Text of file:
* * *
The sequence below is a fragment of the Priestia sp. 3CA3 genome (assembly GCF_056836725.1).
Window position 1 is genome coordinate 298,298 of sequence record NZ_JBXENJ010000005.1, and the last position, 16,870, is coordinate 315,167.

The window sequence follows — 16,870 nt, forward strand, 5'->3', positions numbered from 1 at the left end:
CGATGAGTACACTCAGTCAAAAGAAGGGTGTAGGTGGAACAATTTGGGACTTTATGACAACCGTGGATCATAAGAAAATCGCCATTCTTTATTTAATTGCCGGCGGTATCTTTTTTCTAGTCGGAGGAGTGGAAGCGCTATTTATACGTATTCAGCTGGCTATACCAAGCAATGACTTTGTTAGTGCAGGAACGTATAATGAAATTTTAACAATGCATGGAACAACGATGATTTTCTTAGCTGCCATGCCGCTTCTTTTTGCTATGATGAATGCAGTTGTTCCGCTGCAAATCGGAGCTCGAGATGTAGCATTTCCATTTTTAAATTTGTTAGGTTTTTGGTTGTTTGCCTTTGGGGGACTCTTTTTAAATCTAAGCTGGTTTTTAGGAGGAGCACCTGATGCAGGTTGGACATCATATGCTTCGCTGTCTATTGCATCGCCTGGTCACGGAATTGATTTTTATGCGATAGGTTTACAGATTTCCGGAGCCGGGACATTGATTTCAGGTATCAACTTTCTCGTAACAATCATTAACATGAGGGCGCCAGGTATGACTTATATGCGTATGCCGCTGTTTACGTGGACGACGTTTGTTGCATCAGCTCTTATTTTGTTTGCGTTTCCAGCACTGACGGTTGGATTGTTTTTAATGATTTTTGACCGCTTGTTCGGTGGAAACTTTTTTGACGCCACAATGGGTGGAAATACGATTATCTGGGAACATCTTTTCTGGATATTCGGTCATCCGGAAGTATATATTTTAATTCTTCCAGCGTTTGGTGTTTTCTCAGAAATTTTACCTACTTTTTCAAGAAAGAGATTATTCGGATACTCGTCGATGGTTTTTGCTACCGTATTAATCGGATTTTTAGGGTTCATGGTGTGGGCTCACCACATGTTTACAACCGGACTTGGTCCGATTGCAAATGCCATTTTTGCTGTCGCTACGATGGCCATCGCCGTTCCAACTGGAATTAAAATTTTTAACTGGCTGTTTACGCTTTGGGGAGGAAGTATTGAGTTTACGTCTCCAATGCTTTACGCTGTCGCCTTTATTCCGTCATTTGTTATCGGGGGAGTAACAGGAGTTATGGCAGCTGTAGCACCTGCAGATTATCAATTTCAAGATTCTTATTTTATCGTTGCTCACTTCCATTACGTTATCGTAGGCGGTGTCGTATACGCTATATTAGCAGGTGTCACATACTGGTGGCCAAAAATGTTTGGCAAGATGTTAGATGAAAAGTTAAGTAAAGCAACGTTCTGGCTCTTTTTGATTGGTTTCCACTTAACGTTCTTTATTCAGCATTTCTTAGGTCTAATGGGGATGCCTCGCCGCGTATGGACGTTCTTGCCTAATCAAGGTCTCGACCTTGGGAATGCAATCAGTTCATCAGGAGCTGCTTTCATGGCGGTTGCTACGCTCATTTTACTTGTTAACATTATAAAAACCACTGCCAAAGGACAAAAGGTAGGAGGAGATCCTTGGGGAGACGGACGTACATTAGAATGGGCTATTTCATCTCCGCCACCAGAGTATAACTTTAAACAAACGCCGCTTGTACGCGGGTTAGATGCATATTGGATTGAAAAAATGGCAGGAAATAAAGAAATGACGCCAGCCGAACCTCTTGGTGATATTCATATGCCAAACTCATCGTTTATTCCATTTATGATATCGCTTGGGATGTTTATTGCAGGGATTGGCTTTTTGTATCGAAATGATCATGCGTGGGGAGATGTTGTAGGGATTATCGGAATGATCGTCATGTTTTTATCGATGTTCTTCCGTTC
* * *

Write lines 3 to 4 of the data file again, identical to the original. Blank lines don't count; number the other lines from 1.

The window sequence follows — 16,870 nt, forward strand, 5'->3', positions numbered from 1 at the left end:
CGATGAGTACACTCAGTCAAAAGAAGGGTGTAGGTGGAACAATTTGGGACTTTATGACAACCGTGGATCATAAGAAAATCGCCATTCTTTATTTAATTGCCGGCGGTATCTTTTTTCTAGTCGGAGGAGTGGAAGCGCTATTTATACGTATTCAGCTGGCTATACCAAGCAATGACTTTGTTAGTGCAGGAACGTATAATGAAATTTTAACAATGCATGGAACAACGATGATTTTCTTAGCTGCCATGCCGCTTCTTTTTGCTATGATGAATGCAGTTGTTCCGCTGCAAATCGGAGCTCGAGATGTAGCATTTCCATTTTTAAATTTGTTAGGTTTTTGGTTGTTTGCCTTTGGGGGACTCTTTTTAAATCTAAGCTGGTTTTTAGGAGGAGCACCTGATGCAGGTTGGACATCATATGCTTCGCTGTCTATTGCATCGCCTGGTCACGGAATTGATTTTTATGCGATAGGTTTACAGATTTCCGGAGCCGGGACATTGATTTCAGGTATCAACTTTCTCGTAACAATCATTAACATGAGGGCGCCAGGTATGACTTATATGCGTATGCCGCTGTTTACGTGGACGACGTTTGTTGCATCAGCTCTTATTTTGTTTGCGTTTCCAGCACTGACGGTTGGATTGTTTTTAATGATTTTTGACCGCTTGTTCGGTGGAAACTTTTTTGACGCCACAATGGGTGGAAATACGATTATCTGGGAACATCTTTTCTGGATATTCGGTCATCCGGAAGTATATATTTTAATTCTTCCAGCGTTTGGTGTTTTCTCAGAAATTTTACCTACTTTTTCAAGAAAGAGATTATTCGGATACTCGTCGATGGTTTTTGCTACCGTATTAATCGGATTTTTAGGGTTCATGGTGTGGGCTCACCACATGTTTACAACCGGACTTGGTCCGATTGCAAATGCCATTTTTGCTGTCGCTACGATGGCCATCGCCGTTCCAACTGGAATTAAAATTTTTAACTGGCTGTTTACGCTTTGGGGAGGAAGTATTGAGTTTACGTCTCCAATGCTTTACGCTGTCGCCTTTATTCCGTCATTTGTTATCGGGGGAGTAACAGGAGTTATGGCAGCTGTAGCACCTGCAGATTATCAATTTCAAGATTCTTATTTTATCGTTGCTCACTTCCATTACGTTATCGTAGGCGGTGTCGTATACGCTATATTAGCAGGTGTCACATACTGGTGGCCAAAAATGTTTGGCAAGATGTTAGATGAAAAGTTAAGTAAAGCAACGTTCTGGCTCTTTTTGATTGGTTTCCACTTAACGTTCTTTATTCAGCATTTCTTAGGTCTAATGGGGATGCCTCGCCGCGTATGGACGTTCTTGCCTAATCAAGGTCTCGACCTTGGGAATGCAATCAGTTCATCAGGAGCTGCTTTCATGGCGGTTGCTACGCTCATTTTACTTGTTAACATTATAAAAACCACTGCCAAAGGACAAAAGGTAGGAGGAGATCCTTGGGGAGACGGACGTACATTAGAATGGGCTATTTCATCTCCGCCACCAGAGTATAACTTTAAACAAACGCCGCTTGTACGCGGGTTAGATGCATATTGGATTGAAAAAATGGCAGGAAATAAAGAAATGACGCCAGCCGAACCTCTTGGTGATATTCATATGCCAAACTCATCGTTTATTCCATTTATGATATCGCTTGGGATGTTTATTGCAGGGATTGGCTTTTTGTATCGAAATGATCATGCGTGGGGAGATGTTGTAGGGATTATCGGAATGATCGTCATGTTTTTATCGATGTTCTTCCGTTC